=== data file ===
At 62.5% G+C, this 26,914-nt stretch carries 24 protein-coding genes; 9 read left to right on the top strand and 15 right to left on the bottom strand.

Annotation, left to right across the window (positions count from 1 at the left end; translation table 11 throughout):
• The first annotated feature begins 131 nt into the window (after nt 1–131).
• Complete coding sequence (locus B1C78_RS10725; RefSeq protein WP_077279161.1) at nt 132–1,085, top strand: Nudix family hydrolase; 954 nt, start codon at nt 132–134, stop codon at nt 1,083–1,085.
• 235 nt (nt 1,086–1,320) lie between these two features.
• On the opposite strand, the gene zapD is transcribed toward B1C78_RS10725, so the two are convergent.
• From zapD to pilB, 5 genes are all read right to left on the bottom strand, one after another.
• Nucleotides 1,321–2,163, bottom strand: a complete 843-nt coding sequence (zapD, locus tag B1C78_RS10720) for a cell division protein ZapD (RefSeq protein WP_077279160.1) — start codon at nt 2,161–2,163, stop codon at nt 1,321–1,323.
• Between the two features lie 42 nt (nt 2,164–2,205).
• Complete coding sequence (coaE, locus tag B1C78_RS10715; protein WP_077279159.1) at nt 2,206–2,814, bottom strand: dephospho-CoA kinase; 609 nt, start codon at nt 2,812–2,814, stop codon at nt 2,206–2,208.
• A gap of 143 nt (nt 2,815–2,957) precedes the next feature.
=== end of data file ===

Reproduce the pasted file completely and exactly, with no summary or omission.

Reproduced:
At 62.5% G+C, this 26,914-nt stretch carries 24 protein-coding genes; 9 read left to right on the top strand and 15 right to left on the bottom strand.

Annotation, left to right across the window (positions count from 1 at the left end; translation table 11 throughout):
• The first annotated feature begins 131 nt into the window (after nt 1–131).
• Complete coding sequence (locus B1C78_RS10725; RefSeq protein WP_077279161.1) at nt 132–1,085, top strand: Nudix family hydrolase; 954 nt, start codon at nt 132–134, stop codon at nt 1,083–1,085.
• 235 nt (nt 1,086–1,320) lie between these two features.
• On the opposite strand, the gene zapD is transcribed toward B1C78_RS10725, so the two are convergent.
• From zapD to pilB, 5 genes are all read right to left on the bottom strand, one after another.
• Nucleotides 1,321–2,163, bottom strand: a complete 843-nt coding sequence (zapD, locus tag B1C78_RS10720) for a cell division protein ZapD (RefSeq protein WP_077279160.1) — start codon at nt 2,161–2,163, stop codon at nt 1,321–1,323.
• Between the two features lie 42 nt (nt 2,164–2,205).
• Complete coding sequence (coaE, locus tag B1C78_RS10715; protein WP_077279159.1) at nt 2,206–2,814, bottom strand: dephospho-CoA kinase; 609 nt, start codon at nt 2,812–2,814, stop codon at nt 2,206–2,208.
• A gap of 143 nt (nt 2,815–2,957) precedes the next feature.